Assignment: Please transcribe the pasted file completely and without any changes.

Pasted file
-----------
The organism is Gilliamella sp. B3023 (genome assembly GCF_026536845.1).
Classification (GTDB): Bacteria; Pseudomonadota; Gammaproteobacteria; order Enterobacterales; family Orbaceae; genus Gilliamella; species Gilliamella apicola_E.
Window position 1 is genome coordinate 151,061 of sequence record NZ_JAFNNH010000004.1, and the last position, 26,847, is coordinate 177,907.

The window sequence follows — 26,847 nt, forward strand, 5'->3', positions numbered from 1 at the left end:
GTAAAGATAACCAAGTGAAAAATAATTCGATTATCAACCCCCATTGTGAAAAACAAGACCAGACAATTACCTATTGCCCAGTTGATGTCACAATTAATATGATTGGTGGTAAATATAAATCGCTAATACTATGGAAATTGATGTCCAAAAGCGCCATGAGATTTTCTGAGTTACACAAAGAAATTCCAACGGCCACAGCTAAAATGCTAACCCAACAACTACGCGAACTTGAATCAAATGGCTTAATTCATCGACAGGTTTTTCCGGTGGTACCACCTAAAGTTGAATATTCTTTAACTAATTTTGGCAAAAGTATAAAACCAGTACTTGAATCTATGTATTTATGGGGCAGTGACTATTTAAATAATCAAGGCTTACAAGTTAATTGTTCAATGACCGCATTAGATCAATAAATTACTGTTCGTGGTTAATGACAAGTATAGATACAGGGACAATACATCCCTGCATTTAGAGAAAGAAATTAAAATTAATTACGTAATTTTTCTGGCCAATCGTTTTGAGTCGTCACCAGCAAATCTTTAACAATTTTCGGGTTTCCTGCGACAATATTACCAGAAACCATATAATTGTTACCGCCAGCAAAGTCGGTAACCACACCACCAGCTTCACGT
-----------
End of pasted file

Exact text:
The organism is Gilliamella sp. B3023 (genome assembly GCF_026536845.1).
Classification (GTDB): Bacteria; Pseudomonadota; Gammaproteobacteria; order Enterobacterales; family Orbaceae; genus Gilliamella; species Gilliamella apicola_E.
Window position 1 is genome coordinate 151,061 of sequence record NZ_JAFNNH010000004.1, and the last position, 26,847, is coordinate 177,907.

The window sequence follows — 26,847 nt, forward strand, 5'->3', positions numbered from 1 at the left end:
GTAAAGATAACCAAGTGAAAAATAATTCGATTATCAACCCCCATTGTGAAAAACAAGACCAGACAATTACCTATTGCCCAGTTGATGTCACAATTAATATGATTGGTGGTAAATATAAATCGCTAATACTATGGAAATTGATGTCCAAAAGCGCCATGAGATTTTCTGAGTTACACAAAGAAATTCCAACGGCCACAGCTAAAATGCTAACCCAACAACTACGCGAACTTGAATCAAATGGCTTAATTCATCGACAGGTTTTTCCGGTGGTACCACCTAAAGTTGAATATTCTTTAACTAATTTTGGCAAAAGTATAAAACCAGTACTTGAATCTATGTATTTATGGGGCAGTGACTATTTAAATAATCAAGGCTTACAAGTTAATTGTTCAATGACCGCATTAGATCAATAAATTACTGTTCGTGGTTAATGACAAGTATAGATACAGGGACAATACATCCCTGCATTTAGAGAAAGAAATTAAAATTAATTACGTAATTTTTCTGGCCAATCGTTTTGAGTCGTCACCAGCAAATCTTTAACAATTTTCGGGTTTCCTGCGACAATATTACCAGAAACCATATAATTGTTACCGCCAGCAAAGTCGGTAACCACACCACCAGCTTCACGT